Meg Lanning, captain of Australia’s women’s cricket team has been ruled out of the upcoming Ashes series following a recent shoulder surgery.
Lanning played the Women’s World Cup with a troubled right shoulder and struggled with throwing the ball and was often seen favouring an underarm throw.
After returning from the UK, an assessment confirmed the need for surgery which was carried out earlier this week. Cricket Australia confirmed that a rehabilitation period of six to eight months will be needed which includes the months in which the Ashes will be played, hence ruling her out.
Kate Mahony, Australia team physio said, “Meg has been managing a right shoulder injury and following the recent World Cup, it became apparent that she would require surgery.”
“We will continue to monitor her progress, with return to play timelines to become clearer once she has commenced rehabilitation.”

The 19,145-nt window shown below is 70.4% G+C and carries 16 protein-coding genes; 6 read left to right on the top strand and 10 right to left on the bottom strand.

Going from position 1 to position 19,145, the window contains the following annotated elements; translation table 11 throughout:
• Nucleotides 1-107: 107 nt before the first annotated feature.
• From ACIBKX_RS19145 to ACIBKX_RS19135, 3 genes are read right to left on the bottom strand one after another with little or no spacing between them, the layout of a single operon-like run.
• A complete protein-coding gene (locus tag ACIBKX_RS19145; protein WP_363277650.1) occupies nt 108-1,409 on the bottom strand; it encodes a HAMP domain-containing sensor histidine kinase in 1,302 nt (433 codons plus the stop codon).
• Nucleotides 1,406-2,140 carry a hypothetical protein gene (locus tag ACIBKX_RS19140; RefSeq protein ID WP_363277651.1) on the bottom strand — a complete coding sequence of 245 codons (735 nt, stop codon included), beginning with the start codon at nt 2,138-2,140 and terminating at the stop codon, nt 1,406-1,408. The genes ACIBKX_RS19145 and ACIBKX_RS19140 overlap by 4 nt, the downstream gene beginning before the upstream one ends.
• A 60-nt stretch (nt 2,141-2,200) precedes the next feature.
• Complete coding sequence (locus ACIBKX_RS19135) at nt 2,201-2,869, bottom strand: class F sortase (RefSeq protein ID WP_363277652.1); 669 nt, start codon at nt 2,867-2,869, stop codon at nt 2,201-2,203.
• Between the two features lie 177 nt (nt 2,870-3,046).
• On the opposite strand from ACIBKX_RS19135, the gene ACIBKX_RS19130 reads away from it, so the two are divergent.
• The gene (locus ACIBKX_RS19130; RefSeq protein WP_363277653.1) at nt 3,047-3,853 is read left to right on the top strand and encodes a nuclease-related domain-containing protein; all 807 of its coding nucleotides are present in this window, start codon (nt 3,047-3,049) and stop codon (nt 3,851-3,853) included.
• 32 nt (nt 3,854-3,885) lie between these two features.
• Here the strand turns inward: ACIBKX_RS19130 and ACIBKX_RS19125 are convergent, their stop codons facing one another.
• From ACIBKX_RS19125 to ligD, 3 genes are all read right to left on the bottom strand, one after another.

Suffering an incredible amount of pain, Australia coach, Matthew Mott explained how Lanning went through the World Cup with little or no painkilling treatment but now with the problem being isolated, she is looking forward to moving ahead and returning to full fitness.
“The good thing now is we’ve isolated the issue and she knows what the plan forward is. All will be revealed in the next couple of days, which is a relief.”
“I think she’s certainly got to that point where at least she knows what the road forward looks like.”
The World Cup saw Lanning play six of the eight matches in which she proved why she is seen as one of the best batters in women’s cricket. With knocks of 152, 48, 40 and 76 through restricted movement, she competed against not just the oppositions but her injury too.
With the Ashes next, a confident Lanning believed that the team would do well.
“Whilst it’s very disappointing to be unavailable for the Ashes, I’m looking forward to getting stuck into my rehabilitation and returning to cricket as soon as possible.”
“It’s an incredibly special occasion for any cricketer to be a part of and I wish the team all the best as they set out to retain the Ashes.”
The Women’s Ashes is played over three different formats with the points from each format contributing towards the winning or losing the urn.